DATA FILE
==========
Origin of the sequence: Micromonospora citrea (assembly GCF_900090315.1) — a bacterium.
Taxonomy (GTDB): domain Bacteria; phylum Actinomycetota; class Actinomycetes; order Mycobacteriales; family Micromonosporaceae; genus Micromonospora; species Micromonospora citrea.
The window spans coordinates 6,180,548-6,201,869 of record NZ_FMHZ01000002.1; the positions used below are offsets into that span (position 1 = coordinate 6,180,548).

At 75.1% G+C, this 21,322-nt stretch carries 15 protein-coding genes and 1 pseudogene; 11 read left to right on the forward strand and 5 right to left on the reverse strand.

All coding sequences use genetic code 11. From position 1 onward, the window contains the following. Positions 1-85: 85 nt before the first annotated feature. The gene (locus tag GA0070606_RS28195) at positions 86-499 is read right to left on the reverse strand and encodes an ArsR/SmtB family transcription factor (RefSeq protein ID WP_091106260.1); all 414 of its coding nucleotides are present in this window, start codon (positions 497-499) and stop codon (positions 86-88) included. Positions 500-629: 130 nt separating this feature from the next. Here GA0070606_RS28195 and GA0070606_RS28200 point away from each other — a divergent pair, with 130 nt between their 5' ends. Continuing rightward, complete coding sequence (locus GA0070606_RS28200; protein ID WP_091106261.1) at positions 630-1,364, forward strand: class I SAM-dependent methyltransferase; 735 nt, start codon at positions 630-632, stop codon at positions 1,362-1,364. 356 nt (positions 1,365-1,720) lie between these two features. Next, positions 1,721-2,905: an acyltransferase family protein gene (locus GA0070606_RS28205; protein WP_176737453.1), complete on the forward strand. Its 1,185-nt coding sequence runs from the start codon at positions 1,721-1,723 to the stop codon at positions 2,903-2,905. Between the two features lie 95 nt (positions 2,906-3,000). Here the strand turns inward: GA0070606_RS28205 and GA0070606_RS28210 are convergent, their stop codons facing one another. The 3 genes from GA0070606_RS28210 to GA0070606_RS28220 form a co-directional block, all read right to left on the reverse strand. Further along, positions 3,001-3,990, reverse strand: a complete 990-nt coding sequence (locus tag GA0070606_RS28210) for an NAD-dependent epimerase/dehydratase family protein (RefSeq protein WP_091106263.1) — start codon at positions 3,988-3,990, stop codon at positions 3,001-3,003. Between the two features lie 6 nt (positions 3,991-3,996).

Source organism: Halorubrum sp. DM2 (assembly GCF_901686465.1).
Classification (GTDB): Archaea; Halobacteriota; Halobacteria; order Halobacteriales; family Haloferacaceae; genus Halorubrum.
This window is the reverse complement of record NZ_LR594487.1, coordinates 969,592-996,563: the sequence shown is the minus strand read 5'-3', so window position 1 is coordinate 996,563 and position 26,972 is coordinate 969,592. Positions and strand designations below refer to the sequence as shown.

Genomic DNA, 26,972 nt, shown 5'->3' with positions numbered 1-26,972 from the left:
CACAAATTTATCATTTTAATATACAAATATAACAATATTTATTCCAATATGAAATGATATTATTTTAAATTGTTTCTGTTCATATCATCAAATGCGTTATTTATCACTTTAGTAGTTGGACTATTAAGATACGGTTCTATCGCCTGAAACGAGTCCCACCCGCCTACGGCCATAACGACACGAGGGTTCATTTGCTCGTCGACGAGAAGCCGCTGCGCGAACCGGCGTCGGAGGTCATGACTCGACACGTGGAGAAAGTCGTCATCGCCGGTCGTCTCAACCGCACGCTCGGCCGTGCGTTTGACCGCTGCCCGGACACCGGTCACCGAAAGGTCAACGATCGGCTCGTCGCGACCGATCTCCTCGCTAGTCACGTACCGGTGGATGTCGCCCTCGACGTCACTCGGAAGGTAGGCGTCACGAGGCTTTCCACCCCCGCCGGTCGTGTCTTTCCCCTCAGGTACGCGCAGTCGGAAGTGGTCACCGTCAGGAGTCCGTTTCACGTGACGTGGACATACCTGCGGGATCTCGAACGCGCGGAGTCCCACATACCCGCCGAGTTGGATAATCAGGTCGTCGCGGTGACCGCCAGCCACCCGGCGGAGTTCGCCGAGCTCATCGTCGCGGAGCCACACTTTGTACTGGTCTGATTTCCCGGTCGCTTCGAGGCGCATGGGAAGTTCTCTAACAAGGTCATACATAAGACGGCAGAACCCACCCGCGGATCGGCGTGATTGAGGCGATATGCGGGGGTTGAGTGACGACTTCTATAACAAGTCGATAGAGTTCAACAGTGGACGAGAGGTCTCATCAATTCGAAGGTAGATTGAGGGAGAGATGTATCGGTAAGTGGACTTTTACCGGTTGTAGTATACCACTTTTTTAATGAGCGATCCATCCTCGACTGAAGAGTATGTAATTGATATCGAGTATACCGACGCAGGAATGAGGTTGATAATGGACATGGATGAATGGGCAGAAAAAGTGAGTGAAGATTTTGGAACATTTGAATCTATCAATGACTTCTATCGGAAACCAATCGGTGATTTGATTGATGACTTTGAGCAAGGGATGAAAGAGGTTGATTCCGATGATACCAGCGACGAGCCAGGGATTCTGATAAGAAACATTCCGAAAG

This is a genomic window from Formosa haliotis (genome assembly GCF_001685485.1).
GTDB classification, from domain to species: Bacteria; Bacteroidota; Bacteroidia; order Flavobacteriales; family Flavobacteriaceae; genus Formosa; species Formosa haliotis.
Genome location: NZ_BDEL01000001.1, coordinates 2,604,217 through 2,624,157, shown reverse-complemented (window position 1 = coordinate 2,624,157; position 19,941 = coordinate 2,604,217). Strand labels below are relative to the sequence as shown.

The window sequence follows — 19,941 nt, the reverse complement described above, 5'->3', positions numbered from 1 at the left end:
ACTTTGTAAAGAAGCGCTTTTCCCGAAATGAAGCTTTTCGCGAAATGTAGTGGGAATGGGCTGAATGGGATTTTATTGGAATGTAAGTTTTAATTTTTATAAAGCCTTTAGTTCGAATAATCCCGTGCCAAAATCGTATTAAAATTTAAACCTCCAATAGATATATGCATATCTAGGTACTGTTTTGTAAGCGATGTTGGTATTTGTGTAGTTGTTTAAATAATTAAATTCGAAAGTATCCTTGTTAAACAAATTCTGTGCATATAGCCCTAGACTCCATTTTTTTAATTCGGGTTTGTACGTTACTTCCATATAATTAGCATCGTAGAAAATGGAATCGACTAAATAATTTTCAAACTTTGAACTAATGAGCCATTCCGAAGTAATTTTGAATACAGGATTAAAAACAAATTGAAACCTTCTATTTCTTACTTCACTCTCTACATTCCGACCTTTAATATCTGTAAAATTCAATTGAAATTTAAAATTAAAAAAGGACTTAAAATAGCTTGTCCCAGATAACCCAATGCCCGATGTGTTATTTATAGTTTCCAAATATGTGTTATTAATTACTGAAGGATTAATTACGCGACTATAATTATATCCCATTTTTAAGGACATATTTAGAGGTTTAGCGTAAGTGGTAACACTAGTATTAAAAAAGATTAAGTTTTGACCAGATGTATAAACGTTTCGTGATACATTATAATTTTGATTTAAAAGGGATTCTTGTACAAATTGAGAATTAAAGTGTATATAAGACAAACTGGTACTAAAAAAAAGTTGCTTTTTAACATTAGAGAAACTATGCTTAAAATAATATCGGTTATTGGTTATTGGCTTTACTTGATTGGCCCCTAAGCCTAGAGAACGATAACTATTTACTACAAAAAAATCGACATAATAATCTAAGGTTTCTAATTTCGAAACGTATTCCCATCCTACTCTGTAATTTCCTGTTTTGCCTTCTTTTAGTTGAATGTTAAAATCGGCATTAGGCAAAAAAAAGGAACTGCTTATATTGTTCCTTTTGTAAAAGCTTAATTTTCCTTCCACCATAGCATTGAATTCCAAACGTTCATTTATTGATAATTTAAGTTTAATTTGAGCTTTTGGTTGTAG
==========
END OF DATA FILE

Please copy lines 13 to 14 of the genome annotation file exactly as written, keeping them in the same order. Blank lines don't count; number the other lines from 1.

Genome location: NZ_BDEL01000001.1, coordinates 2,604,217 through 2,624,157, shown reverse-complemented (window position 1 = coordinate 2,624,157; position 19,941 = coordinate 2,604,217). Strand labels below are relative to the sequence as shown.

The window sequence follows — 19,941 nt, the reverse complement described above, 5'->3', positions numbered from 1 at the left end: